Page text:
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First Person Plural: Part V (Genealogy)

Over the course of multiple posts, I’ve focused on poems that explore the first person plural – “we.” Most recently, I looked at Camille Rankine’s poem “Genealogy,” a poem that, though it doesn’t explicitly use the pronoun “we,” functions powerfully as an exploration of what (and who) is behind the origins of an individual self. The poem begins:

I was born in a forest.
I don’t know my name.
I was born on a mountain but changed
my mind. I was born
in the desert. All my people died
in the fire and left me
with the gods. They called me dust.

Through syntactic parallelism, the poem emphasizes and insists upon its own contradictions, undermining a stable genealogy, inviting the reader to read this, as Matthew Zapruder says when he introduces the poem in The New York Times Magazine, as “a redefinition of genealogy in general, as if to say that within each of us, an idiosyncratic, poetic genealogy waits to emerge.”

When I read poems, I overcrowd Wallace Stevens’s tree of blackbirds – I am of five minds. First and foremost, I am reader-as-pleasure-seeker, immersing myself in the sensory, emotional, and cerebral pleasures of the text. I am also nourishing my “moral imagination” (see Coles; see Lederach), entering texts to wrestle with big questions in the “safe” arena of the page. I am also reading with the critical and academic mind that so many of us learn in school; we either come to recoil from that mode of thinking, or we adapt its modes and habits to suit our own pursuits. I am, of course, always reading as a writer as well, attentive to the sparks of inspiration that might fly from the friction between my own imagination and the text, attentive to moves and techniques that I might bring back to my own writing. Lastly, I am also reading as a teacher, hungry for poems that embody and illustrate the lessons that might move my students to engage with literature and grow as writers and thinkers. In this way, as I read Rankine’s “Genealogy,” it becomes part of my own poetic genealogy, shaping me as a teacher, writer, critic, reader, and person.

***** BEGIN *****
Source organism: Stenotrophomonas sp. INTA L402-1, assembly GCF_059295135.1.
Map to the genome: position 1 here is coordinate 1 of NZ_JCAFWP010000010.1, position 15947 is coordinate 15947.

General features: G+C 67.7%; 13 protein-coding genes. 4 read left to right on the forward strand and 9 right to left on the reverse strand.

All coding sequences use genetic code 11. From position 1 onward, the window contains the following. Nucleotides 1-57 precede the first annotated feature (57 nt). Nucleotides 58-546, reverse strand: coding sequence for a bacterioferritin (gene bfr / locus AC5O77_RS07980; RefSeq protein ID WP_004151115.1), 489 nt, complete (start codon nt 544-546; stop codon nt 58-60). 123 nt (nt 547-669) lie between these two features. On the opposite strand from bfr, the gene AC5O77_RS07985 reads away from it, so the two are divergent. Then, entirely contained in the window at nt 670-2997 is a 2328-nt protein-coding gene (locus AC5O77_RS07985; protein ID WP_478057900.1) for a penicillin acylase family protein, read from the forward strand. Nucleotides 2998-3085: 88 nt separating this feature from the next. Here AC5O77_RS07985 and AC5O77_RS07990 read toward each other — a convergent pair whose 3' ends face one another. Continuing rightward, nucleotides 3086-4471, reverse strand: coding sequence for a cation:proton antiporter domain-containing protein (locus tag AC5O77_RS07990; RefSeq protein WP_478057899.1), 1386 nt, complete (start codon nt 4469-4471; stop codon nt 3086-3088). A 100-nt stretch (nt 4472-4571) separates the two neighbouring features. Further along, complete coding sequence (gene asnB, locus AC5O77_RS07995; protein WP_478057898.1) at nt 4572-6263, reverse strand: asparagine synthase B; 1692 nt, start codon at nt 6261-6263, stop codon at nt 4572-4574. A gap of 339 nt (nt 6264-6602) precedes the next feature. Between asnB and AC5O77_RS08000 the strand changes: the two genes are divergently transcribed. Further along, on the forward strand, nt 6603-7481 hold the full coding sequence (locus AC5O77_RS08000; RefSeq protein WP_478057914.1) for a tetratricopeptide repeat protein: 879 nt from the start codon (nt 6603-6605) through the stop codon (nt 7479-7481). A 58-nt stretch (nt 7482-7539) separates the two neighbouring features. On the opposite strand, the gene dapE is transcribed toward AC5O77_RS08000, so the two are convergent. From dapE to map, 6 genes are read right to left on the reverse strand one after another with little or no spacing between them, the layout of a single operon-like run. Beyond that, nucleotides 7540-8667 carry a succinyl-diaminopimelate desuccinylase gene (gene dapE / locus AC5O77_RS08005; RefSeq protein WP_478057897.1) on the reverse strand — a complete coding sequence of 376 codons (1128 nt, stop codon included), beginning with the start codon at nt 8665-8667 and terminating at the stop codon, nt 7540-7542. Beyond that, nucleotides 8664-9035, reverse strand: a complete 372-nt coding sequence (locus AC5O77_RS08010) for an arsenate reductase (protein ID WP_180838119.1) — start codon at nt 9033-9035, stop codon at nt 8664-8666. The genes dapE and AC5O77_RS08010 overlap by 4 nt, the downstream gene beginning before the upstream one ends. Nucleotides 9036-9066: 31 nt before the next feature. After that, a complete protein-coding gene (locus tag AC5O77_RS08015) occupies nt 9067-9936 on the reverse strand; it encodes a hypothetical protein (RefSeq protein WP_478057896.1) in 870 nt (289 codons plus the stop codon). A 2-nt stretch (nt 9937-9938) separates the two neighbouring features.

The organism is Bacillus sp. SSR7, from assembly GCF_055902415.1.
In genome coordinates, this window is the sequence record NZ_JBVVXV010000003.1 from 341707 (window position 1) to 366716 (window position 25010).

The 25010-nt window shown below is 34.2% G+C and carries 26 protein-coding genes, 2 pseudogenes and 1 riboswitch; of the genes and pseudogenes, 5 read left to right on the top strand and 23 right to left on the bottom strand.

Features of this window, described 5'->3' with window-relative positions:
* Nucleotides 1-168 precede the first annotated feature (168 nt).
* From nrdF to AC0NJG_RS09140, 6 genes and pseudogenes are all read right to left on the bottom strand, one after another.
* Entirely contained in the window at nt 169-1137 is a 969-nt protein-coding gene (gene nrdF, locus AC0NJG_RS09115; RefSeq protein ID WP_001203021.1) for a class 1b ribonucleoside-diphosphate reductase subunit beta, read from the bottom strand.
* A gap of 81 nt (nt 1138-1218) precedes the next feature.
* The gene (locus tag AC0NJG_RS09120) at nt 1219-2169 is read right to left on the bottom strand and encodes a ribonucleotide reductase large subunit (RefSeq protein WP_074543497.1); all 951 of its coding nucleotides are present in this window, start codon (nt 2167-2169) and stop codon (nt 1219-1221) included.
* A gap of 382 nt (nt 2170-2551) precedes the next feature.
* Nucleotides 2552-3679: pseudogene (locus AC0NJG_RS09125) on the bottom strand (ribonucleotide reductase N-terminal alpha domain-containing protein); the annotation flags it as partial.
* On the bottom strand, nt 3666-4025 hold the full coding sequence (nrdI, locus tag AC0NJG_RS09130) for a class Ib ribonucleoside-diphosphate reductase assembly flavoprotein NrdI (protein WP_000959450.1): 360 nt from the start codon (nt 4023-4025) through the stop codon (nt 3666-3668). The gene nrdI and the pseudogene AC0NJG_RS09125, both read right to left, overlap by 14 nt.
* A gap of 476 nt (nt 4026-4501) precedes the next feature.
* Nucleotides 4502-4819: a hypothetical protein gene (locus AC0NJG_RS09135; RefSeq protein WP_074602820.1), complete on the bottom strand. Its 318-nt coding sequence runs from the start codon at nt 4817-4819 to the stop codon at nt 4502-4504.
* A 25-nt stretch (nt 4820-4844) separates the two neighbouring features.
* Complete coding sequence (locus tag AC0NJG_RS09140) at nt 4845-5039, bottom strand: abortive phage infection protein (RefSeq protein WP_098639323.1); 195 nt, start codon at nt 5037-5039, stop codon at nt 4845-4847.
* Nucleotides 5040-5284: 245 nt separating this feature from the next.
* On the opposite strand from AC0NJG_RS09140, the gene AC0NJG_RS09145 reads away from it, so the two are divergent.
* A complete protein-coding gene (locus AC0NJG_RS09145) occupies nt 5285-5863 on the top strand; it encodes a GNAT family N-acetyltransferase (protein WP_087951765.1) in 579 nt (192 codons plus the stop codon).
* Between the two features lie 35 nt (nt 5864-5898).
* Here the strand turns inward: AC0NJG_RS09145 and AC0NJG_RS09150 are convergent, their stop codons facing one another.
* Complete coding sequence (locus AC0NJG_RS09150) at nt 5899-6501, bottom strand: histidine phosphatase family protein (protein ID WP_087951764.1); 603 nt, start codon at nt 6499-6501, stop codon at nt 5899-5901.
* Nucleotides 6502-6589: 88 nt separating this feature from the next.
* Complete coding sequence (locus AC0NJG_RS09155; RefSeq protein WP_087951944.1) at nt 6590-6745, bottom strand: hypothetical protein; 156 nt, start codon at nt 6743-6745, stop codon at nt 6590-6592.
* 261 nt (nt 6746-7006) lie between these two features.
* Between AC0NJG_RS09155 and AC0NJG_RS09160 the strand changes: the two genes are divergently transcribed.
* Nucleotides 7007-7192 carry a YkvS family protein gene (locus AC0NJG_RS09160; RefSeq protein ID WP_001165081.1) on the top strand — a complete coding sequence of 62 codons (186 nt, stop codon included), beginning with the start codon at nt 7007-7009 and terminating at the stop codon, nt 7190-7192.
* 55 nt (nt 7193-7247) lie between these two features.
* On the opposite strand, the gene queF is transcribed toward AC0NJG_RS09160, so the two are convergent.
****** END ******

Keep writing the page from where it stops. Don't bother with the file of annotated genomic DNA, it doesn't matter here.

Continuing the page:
In this way, though we all still have our literal genealogy, the actual forebears of our blood (whether we know them as tidy family trees, the gaping absences and unknowns ripped through generations by the trauma of slavery or war, or some combination thereof), we also have the self-made and ever-growing family tree and ancestry of our aesthetic, cultural, intellectual, and moral influences. Ralph Ellison’s provocative essay “The World and the Jug” is a touchstone take on this idea: “[W]hile one can do nothing about choosing one’s relatives, one can, as an artist, choose one’s ‘ancestors.'”

Poems help us make sense of our present, while transcending time and space. In the space of a fairly short poem, Rankine’s “self” originates again and again, becoming a composite of its mythologies. And we, as readers, are shaped by a poem itself, by this poem, perhaps – in the ongoing process of our own self-creation.